Companies alleged to have violated Children’s Online Privacy Protection Act

New Mexico’s attorney genral has filed suit against Tiny Lab Productions, creator of mobile games like Fun Kid Racing, accusing the firm of violating a law put in place to ensure the privacy and protection of users under the age of 13.

As well as Tiny Lab, the filing names advertising companies – some under the banner of Google and Twitter – and accuses them too of being involved in the illegal collection of children’s data, thus violating the Children's Online Privacy Protection Act.

The suit also names Google specifically for including titles such as Fun Kid Racing in the family section of the Google Play store, accusing the company of misleading its customers as a result.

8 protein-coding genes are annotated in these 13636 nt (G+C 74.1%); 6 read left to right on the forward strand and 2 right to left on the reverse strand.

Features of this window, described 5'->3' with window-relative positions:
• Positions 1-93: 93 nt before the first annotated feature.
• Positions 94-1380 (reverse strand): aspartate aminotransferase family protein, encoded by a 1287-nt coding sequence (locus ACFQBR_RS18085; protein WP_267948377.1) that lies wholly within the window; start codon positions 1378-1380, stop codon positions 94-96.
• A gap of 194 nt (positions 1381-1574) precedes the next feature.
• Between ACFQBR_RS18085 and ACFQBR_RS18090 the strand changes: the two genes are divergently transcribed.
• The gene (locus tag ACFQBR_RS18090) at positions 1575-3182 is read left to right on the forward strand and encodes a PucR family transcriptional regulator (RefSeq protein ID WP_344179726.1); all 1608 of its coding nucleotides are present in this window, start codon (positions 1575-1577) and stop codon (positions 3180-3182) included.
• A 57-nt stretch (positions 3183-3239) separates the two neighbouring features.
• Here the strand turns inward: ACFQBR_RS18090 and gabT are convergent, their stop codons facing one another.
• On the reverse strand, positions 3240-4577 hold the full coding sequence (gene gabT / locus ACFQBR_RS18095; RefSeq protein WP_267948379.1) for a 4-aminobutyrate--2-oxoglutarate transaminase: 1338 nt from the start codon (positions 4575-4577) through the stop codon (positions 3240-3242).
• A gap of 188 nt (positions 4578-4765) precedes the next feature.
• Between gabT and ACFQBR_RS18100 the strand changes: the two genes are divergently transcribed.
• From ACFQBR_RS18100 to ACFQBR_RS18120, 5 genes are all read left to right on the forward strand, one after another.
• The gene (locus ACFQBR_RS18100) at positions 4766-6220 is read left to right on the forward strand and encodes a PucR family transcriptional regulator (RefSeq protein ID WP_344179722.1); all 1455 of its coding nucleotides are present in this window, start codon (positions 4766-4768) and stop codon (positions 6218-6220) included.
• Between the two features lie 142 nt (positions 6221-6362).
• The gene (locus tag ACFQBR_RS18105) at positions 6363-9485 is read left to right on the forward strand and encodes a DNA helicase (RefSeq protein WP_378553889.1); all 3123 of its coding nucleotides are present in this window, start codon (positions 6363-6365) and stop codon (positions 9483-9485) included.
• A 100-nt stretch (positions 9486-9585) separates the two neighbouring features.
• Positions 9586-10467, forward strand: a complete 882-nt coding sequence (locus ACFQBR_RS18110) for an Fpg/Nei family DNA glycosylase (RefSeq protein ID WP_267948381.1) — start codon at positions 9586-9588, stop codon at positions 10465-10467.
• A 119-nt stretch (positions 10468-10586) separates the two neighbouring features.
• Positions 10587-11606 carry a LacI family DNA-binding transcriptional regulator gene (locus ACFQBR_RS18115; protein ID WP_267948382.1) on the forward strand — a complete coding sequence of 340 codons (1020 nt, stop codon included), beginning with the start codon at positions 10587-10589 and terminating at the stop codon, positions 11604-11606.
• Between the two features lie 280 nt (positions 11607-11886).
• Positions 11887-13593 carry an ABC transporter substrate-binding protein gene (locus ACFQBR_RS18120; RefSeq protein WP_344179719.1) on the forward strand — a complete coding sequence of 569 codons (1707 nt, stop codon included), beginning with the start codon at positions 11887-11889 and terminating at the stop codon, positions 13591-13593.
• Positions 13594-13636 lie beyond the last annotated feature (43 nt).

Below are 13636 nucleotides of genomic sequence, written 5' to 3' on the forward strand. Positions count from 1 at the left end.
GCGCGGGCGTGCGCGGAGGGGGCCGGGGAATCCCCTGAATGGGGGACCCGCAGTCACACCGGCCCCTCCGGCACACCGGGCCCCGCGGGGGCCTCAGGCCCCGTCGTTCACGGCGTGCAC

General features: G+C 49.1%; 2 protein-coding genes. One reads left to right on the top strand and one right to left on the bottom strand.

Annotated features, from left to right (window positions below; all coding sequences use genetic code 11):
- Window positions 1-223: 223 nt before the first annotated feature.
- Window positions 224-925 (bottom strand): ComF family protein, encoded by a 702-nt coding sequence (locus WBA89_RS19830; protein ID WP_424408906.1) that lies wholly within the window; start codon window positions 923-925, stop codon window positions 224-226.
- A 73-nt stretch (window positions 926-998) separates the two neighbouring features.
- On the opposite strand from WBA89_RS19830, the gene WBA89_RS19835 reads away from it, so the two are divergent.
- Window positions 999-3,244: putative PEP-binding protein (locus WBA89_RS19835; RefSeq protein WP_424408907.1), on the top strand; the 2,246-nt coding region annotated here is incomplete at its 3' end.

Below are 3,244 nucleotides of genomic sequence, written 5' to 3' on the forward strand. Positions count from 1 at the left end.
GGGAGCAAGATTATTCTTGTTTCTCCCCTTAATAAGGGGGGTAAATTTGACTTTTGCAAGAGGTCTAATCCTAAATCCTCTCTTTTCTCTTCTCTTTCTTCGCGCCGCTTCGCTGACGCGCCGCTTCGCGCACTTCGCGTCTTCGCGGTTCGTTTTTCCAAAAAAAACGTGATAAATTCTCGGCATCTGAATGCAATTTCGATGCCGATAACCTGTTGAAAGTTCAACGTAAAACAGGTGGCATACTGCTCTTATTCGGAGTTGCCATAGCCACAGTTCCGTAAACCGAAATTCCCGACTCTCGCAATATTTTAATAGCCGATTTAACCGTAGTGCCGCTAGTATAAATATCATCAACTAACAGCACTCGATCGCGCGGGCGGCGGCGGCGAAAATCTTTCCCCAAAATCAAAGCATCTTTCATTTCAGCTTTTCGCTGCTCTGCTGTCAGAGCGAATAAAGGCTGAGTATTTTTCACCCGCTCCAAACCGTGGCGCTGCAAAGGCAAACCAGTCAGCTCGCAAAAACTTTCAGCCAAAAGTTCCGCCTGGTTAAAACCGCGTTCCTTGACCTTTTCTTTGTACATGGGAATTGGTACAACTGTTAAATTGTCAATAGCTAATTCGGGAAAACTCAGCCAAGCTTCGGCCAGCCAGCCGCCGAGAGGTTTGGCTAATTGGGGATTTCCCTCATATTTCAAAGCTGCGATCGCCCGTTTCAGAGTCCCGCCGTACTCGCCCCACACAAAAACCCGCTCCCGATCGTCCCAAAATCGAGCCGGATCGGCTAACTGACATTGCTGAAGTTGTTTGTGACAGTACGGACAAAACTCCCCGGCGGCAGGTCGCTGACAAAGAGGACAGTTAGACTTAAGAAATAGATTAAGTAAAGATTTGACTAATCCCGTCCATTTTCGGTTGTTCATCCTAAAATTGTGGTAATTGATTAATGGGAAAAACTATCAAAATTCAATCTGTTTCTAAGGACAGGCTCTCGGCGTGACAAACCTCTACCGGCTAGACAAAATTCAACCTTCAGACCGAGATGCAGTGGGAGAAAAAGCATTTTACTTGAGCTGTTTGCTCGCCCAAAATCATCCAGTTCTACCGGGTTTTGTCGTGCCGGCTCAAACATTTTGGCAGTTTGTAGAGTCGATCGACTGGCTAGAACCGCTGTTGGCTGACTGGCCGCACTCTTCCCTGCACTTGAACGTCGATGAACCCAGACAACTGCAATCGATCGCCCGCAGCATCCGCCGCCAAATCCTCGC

Tiny Lab and the advertising companies named – including AdMob, AerServ, AppLovin, Google, InMovi PTE, ironSource USA, MoPub, and Twitter – accuses those involved of sharing sensitive data which is supposed to be not collected about children under the age of 13, as well as of sharing elements like location and demographic categorisation with third parties, in order to build targeted advertising profiles.

The full complaint, as shared by the New York Times, can be found through here.

Details in the newspaper piece point out that it isn’t just the named companies in the complaint which flout the child protection law, with plenty – potentially thousands – of children’s apps flagged as sending sensitive data about children to third parties.

Tiny Lab’s games have been removed from the Google Play and Amazon App stores, though there’s nothing specific saying this is because of the allegations.

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